14. Non-medical use of prescription drugs and HIV risk behaviour in transgender women in the Mid-Atlantic region of the United States.

    Science.gov (United States)

    Benotsch, Eric G; Zimmerman, Rick S; Cathers, Laurie; Pierce, Juan; McNulty, Shawn; Heck, Ted; Perrin, Paul B; Snipes, Daniel J

    2016-08-01

    Male-to-female transgender women (TGW) experience high rates of substance use and HIV. A recent substance use trend is the use of prescription medication without a doctor's consent. No research to date has examined the associations between this non-medical use of prescription drugs and HIV risk behaviour in TGW. In the present study, TGW recruited from community venues (N = 104) in the Mid-Atlantic region of the United States completed surveys assessing demographic information, non-medical use of prescription drugs, other substance use, injection practices and sexual risk behaviour. Twenty-four per cent of the sample reported lifetime non-medical use of prescription drugs across the following categories: analgesics (21.2%), anxiolytics (14.4%), stimulants (12.5%) and sedatives (8.7%). Participants reporting non-medical use of prescription drugs were more likely to report other substance use, needle use to inject drugs, injecting silicone and sharing needles. In multivariable analyses, non-medical use of prescription drugs was associated with unprotected sex, sex after engaging in substance use, and commercial sex work, after controlling for demographic factors. Self-esteem and social support from family served as protective factors for non-medical use of prescription drugs. HIV-prevention programmes focused on TGW in the United States may wish to expand their assessment of substance use to include the use of prescription medications without a physician's consent.

  15. Using Social Listening Data to Monitor Misuse and Nonmedical Use of Bupropion: A Content Analysis

    Science.gov (United States)

    Gilbert, Michael; Davidson, Julie E; Winter, Christina; Barratt, Monica J; Win, Beta; Painter, Jeffery L; Menone, Christopher; Sayegh, Jonathan; Dasgupta, Nabarun

    2017-01-01

    Background The nonmedical use of pharmaceutical products has become a significant public health concern. Traditionally, the evaluation of nonmedical use has focused on controlled substances with addiction risk. Currently, there is no effective means of evaluating the nonmedical use of noncontrolled antidepressants. Objective Social listening, in the context of public health sometimes called infodemiology or infoveillance, is the process of identifying and assessing what is being said about a company, product, brand, or individual, within forms of electronic interactive media. The objectives of this study were (1) to determine whether content analysis of social listening data could be utilized to identify posts discussing potential misuse or nonmedical use of bupropion and two comparators, amitriptyline and venlafaxine, and (2) to describe and characterize these posts. Methods Social listening was performed on all publicly available posts cumulative through July 29, 2015, from two harm-reduction Web forums, Bluelight and Opiophile, which mentioned the study drugs. The acquired data were stripped of personally identifiable identification (PII). A set of generic, brand, and vernacular product names was used to identify product references in posts. Posts were obtained using natural language processing tools to identify vernacular references to drug misuse-related Preferred Terms from the English Medical Dictionary for Regulatory Activities (MedDRA) version 18 terminology. Posts were reviewed manually by coders, who extracted relevant details. Results A total of 7756 references to at least one of the study antidepressants were identified within posts gathered for this study. Of these posts, 668 (8.61%, 668/7756) referenced misuse or nonmedical use of the drug, with bupropion accounting for 438 (65.6%, 438/668). Of the 668 posts, nonmedical use was discouraged by 40.6% (178/438), 22% (22/100), and 18.5% (24/130) and encouraged by 12.3% (54/438), 10% (10/100), and 10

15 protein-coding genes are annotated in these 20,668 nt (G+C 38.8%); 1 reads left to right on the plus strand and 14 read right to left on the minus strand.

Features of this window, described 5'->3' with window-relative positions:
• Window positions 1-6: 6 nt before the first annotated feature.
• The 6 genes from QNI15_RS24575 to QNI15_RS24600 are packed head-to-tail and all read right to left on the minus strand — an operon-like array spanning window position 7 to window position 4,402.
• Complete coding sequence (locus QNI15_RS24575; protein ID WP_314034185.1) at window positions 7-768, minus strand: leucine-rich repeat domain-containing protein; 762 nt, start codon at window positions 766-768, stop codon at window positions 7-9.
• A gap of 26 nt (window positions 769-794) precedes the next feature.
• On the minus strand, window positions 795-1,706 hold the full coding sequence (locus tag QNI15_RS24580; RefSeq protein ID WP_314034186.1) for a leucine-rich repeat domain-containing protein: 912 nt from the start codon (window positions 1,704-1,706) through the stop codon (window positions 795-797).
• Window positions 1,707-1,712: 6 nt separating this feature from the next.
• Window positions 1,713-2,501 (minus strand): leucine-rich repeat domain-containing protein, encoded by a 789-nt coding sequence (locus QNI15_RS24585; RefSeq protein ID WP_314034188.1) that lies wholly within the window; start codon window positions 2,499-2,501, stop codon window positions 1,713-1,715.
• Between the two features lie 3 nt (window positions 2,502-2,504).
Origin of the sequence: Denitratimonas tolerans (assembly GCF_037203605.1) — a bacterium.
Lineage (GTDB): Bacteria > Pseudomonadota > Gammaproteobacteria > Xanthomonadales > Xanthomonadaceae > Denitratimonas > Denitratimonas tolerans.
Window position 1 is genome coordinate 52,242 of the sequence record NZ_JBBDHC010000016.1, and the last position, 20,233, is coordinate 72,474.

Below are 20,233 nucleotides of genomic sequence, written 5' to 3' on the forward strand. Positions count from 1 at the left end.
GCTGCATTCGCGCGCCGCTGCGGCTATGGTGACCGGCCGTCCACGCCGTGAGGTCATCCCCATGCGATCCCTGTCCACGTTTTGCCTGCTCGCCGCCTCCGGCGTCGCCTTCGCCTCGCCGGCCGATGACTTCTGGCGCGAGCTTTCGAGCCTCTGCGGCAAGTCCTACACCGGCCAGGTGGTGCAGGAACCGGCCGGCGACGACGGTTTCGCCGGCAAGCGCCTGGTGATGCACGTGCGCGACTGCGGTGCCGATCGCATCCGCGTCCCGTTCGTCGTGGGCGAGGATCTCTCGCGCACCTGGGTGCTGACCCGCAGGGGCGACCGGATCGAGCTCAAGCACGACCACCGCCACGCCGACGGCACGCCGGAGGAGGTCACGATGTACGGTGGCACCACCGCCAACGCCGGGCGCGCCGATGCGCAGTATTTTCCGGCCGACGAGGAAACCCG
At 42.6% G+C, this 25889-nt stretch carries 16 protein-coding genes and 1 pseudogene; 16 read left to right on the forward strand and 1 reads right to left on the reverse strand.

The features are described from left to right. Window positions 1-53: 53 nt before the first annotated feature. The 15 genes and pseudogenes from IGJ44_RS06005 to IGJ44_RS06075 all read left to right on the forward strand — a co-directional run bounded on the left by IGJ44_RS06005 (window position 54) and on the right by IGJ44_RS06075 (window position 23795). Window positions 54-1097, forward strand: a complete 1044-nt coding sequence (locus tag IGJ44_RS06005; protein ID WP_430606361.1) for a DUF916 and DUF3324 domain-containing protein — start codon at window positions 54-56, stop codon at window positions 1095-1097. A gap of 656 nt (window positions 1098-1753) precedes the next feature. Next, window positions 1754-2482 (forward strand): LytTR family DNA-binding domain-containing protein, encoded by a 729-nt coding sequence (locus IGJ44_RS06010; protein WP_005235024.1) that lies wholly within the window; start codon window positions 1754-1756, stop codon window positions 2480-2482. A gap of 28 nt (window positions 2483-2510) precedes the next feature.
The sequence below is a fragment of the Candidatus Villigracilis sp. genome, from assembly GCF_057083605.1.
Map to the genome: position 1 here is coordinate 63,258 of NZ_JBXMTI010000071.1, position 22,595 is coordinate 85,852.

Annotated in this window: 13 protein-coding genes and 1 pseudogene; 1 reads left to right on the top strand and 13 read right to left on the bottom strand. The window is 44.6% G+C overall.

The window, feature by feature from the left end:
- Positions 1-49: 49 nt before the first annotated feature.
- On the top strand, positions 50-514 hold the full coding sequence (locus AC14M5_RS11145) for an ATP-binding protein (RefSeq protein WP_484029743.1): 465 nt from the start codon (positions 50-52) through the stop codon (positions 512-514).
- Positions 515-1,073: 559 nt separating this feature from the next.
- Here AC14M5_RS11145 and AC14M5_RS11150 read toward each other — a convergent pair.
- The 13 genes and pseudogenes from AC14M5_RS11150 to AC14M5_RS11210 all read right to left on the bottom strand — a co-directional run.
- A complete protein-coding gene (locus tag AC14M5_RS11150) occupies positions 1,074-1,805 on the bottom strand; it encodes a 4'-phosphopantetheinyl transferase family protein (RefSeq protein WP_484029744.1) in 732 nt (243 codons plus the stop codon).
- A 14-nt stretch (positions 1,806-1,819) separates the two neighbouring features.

16. Medical and Nonmedical Users of Prescription Drugs among College Students

    Science.gov (United States)

    Rozenbroek, Katelyn; Rothstein, William G.

    2011-01-01

    Objectives: To examine medical and nonmedical users of prescription opioids, central nervous system depressants, and stimulants taken individually and in combination. Participants: Undergraduates at an urban mid-Atlantic university with 12,000 students. Methods: A questionnaire administered in classes provided 413 responses, with a usable response…

  17. The Berlin Brain-Computer Interface: Non-Medical Uses of BCI Technology

    Directory of Open Access Journals (Sweden)

    Benjamin Blankertz

    2010-12-01